01 May 2006

Ohio's Notorious FlagHag

Mean Jean gets another reprimand or two or three (but who is keeping count).

Commission reprimands Schmidt

By John McCarthy, Associated Press

COLUMBUS - The Ohio Elections Commissaion on Thursday found that Republican U.S. Rep. Jean Schmidt violated campaign law by claiming on her Web site last year that she had two college degrees when she had only one.

The commission, which ruled unanimously against Schmidt, issued a public reprimand for the violation.

The commission also dismissed a complaint that Schmidt's campaign filed against her opponent in Tuesday's primary, former U.S. Rep. Bob McEwen, claiming he wasn't an Ohio resident.

It was the latest setback for Schmidt, who went to Congress last year in a special election to replace Rob Portman.

Schmidt was booed on the House floor in November for her comments criticizing Rep. John Murtha, D-Pa., a decorated Marine Corps veteran who served in Vietnam and is an opponent of the Iraq war.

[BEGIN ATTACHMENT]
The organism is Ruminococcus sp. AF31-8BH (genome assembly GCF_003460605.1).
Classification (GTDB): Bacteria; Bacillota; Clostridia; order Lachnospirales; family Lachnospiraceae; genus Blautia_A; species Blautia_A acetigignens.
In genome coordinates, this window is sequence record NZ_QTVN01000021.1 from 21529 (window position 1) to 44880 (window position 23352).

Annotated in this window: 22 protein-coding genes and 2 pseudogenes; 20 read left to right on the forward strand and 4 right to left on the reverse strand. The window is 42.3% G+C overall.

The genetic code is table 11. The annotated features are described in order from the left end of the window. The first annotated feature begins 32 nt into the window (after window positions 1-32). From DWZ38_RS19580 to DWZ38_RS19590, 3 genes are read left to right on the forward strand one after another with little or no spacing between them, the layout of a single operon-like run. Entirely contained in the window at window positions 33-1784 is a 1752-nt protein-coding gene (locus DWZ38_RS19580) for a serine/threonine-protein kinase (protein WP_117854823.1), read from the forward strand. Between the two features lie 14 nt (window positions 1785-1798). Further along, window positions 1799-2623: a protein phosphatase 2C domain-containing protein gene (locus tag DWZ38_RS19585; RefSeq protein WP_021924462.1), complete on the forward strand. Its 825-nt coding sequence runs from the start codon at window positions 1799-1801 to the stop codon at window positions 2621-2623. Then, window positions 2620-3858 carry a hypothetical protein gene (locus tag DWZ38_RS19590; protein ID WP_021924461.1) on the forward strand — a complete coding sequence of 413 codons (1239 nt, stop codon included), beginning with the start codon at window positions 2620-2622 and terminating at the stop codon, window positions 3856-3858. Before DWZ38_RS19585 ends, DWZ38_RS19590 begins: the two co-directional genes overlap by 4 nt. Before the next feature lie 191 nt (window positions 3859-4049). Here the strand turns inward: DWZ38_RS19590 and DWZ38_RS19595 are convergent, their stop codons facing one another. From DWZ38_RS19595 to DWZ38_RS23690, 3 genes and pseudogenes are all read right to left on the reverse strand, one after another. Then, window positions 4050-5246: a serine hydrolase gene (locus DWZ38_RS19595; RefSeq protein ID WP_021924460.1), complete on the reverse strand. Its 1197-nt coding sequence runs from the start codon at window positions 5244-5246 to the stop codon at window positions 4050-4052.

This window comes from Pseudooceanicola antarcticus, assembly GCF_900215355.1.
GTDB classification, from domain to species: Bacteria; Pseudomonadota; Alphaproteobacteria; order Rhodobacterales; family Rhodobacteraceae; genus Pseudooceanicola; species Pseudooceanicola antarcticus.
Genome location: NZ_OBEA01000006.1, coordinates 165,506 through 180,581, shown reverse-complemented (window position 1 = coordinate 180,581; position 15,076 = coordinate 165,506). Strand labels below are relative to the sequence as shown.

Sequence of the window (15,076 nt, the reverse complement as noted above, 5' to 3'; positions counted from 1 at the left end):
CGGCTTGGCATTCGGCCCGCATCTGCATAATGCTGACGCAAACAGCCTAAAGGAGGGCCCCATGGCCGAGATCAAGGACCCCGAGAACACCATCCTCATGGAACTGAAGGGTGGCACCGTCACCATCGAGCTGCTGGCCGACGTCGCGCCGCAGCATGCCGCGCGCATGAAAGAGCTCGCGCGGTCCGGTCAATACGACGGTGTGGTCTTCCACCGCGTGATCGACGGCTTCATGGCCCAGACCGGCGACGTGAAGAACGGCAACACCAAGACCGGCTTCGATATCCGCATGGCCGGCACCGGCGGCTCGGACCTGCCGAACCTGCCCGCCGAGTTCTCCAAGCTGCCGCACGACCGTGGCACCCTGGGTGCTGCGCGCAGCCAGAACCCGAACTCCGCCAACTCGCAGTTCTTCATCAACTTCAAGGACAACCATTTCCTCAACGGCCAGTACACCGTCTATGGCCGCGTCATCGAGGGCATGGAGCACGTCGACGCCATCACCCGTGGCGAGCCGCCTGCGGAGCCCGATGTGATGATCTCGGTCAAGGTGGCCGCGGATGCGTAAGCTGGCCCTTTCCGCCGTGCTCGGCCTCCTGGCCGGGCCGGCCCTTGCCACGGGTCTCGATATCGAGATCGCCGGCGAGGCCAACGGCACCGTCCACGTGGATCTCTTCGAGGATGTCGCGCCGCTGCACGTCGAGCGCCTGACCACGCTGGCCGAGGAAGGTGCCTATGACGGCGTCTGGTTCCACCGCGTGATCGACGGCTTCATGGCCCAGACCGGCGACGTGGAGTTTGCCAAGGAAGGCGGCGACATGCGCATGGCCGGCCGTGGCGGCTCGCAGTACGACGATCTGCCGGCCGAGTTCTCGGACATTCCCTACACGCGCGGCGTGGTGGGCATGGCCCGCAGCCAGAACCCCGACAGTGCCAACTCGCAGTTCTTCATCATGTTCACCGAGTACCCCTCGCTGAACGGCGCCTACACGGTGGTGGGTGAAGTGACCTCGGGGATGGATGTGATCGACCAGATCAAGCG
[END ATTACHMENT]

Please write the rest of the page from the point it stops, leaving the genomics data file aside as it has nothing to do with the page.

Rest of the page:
She said: "Cowards cut and run, Marines never do."

She obtained a bachelor's degree in political science from the University of Cincinnati in 1974.

The Web site said she also had received a bachelor's in education from Cincinnati in 1986.

A media call to the university revealed she had not done course work for the second degree.

A spokesman said Schmidt wasn't involved in the creation of her Web site and did not know its contents.

However, Commissioner William Mallory said Schmidt should have maintained control over her campaign material.

"The ultimate responsibility for whatever happens in the campaign rests with the candidate," Mallory said.

The reference to the second degree has been removed from campaign literature. Also removed were references to endorsements by the Family Research Council and U.S. Rep. Tom Tancredo, R-Colo.

The commission found those claims to be false and in violation. The commission dismissed an allegation that U.S. Rep. Steve Chabot's endorsement of Schmidt also was false.

In dismissing the complaint against McEwen, the commission found that he was a resident of suburban Cincinnati. Schmidt's campaign had been claiming that his primary residence was in Virginia.


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